PORT OF SPAIN, Trinidad, Thursday May 19, 2016 – Amid calls for government not to touch laws that allow girls to marry as young as 12 years old, Minister of State in the Office of the Prime Minister Ayanna Webster-Roy insisted there is a “critical need for the age of marriage to be aligned to the age of consent for sexual conduct”.
The issue has been the source of much public debate following comments by the President of the Inter-Religious Organization (IRO) Harrypersad Maharaj and general secretary of the Sanathan Dharma Maha Sabha, Satnarayan Maharaj, that the minimum age for marriage should be retained.
Currently, under the Hindu Marriage Act, a girl may marry at age 14 and a boy at 18; the Muslim Marriage and Divorce Act allows a girl to marry at age 12 and a boy at 16; while the Orisa Marriage Act makes provision for a girl to marry at age 16 and a boy at age 18.
But Webster-Roy noted that those statutes conflict with the age of consent to sex – 18 – reflected in the Children Act, 2012.
She also pointed to the harmful consequences of children marrying too early.
“Early marriage can expose a child, inter alia, to decreased opportunity for education; serious health risk such as premature pregnancy and sexual transmitted infections since the child cannot abstain from sex or insist on condom use; high risk due to early pregnancy such as death during delivery, endangering the health of young mother and their babies; and increased likelihood of being subjected to gender-based violence,” the minister said.
“Moreover, early childhood marriage terminates many of the elements associated with a healthy and enjoyable childhood and creates a cycle of poverty by curtailing the educational opportunities of the children involved.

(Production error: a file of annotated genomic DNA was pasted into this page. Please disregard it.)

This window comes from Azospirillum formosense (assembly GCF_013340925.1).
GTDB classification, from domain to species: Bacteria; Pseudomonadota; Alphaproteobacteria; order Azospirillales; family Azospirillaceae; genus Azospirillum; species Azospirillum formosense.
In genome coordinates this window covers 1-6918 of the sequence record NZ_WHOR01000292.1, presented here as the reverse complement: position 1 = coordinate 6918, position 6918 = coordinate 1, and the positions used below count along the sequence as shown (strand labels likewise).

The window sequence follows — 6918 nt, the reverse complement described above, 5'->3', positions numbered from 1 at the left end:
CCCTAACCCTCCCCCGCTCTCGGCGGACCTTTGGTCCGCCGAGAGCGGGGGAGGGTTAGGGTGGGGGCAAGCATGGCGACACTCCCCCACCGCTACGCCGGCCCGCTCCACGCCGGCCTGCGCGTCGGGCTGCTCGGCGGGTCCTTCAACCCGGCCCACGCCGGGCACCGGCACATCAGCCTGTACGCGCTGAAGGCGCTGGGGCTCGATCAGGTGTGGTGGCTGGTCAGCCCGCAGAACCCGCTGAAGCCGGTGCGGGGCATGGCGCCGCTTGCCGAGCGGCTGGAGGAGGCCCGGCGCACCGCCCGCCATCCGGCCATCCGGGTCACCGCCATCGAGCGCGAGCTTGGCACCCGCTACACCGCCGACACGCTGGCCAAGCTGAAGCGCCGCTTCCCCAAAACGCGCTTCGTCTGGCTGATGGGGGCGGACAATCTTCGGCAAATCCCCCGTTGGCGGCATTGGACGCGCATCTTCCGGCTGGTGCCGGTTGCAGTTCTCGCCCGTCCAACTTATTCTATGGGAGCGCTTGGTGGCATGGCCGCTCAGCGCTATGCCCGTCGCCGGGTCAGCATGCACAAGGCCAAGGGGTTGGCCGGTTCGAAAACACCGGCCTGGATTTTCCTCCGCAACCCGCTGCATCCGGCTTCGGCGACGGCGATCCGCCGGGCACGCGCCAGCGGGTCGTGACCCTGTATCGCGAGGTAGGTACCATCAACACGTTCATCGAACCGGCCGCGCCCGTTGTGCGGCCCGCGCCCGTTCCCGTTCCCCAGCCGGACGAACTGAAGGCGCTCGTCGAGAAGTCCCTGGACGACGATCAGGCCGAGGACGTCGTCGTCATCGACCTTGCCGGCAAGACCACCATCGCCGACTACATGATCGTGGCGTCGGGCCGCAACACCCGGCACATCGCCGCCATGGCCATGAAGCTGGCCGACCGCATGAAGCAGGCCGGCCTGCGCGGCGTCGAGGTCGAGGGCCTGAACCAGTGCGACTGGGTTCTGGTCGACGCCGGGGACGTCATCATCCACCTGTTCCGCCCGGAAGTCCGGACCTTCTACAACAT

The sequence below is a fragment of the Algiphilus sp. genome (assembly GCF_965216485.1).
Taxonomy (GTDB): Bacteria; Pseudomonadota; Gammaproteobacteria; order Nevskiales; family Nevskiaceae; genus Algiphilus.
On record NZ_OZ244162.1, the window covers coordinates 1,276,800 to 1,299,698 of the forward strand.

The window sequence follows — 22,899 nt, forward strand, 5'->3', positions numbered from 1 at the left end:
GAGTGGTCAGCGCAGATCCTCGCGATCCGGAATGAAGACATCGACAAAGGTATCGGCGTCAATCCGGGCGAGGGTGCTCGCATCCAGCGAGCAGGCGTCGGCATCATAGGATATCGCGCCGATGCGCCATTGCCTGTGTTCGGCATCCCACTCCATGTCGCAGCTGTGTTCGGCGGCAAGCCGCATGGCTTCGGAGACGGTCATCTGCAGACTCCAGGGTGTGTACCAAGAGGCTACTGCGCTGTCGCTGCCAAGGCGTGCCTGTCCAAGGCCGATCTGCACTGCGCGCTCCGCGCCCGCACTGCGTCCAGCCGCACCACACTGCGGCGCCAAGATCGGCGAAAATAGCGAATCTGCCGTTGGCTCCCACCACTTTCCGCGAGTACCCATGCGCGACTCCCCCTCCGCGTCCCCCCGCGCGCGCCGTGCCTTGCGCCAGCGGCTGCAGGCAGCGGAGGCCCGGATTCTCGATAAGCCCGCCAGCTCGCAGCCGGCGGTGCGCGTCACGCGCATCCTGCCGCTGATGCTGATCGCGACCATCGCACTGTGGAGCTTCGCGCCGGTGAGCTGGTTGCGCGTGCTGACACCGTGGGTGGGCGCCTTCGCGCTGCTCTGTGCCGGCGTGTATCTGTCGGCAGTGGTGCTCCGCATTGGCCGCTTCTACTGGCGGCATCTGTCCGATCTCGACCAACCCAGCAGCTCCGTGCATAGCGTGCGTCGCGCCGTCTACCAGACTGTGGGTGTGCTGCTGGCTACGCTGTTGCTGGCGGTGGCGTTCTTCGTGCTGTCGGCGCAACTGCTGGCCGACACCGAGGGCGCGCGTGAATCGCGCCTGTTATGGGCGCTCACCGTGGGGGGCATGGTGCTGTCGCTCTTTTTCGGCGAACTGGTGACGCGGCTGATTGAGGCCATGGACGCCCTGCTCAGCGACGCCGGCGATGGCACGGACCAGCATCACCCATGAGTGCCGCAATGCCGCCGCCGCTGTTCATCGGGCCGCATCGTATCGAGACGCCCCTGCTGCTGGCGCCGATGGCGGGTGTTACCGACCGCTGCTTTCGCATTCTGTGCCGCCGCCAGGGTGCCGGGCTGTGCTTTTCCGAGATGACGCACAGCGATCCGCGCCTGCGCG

“It is the Government’s view that children are entitled to the fullest benefits of childhood and to the enjoyment of their rights as children and the Government is committed to the protection and fulfilment of these rights. In this regard, there is a critical need for the age of marriage to be aligned to the age of consent for sexual conduct,” she added.
Meantime, the Roman Catholic Church and other bodies which are among the 25 religious organizations that make up the IRO, have distanced itself from the organization’s declaration that members had unanimously agreed at a recent meeting not to support any amendment of the Marriage Act with regard to the permissible age of marriage.
Maharaj had said the IRO had taken a unanimous decision on the matter, but Archbishop Joseph Harris said the Catholic Church does not agree with that position and either of its regular representatives attended the meeting at which the decision was taken.
In fact, Harris described child marriage as “legalized statutory rape”.
“A 13-year-old, a 12-year-old does not understand what marriage is about, and so they should not be forced. A 13-year-old is a child, a 13-year-old ought not to be forced into that type of relationship. That is legalised statutory rape,” he said.
Administrative officer at the Silver Lining Foundation (SLF) Kennedy Everett Maraj, also argued that allowing a child to enter into marriage shows contempt for the rights of the child.
“Some have expressed the view that teen pregnancies are of greater concern than teen marriages,” referring to the IRO president’s comments. “SLF is of the view that one is intrinsically linked to the other. Allowing minors to be married is exposing them to sexual contact before they have learnt about their own sexual identity.”
And the Diego Martin United Church also denounced statements justifying child marriage and called on the Government to ensure the rights and protection of all our country’s children, over and above any religious law and practice to the contrary.
The church said sexual activity between an adult and a minor “is paedophilia and is disgraceful for any government to have it enshrined into any law or Marriage Act for any pertinent group or other.”
Attorney General Faris Al-Rawi is expected to make a statement on the controversial issue soon.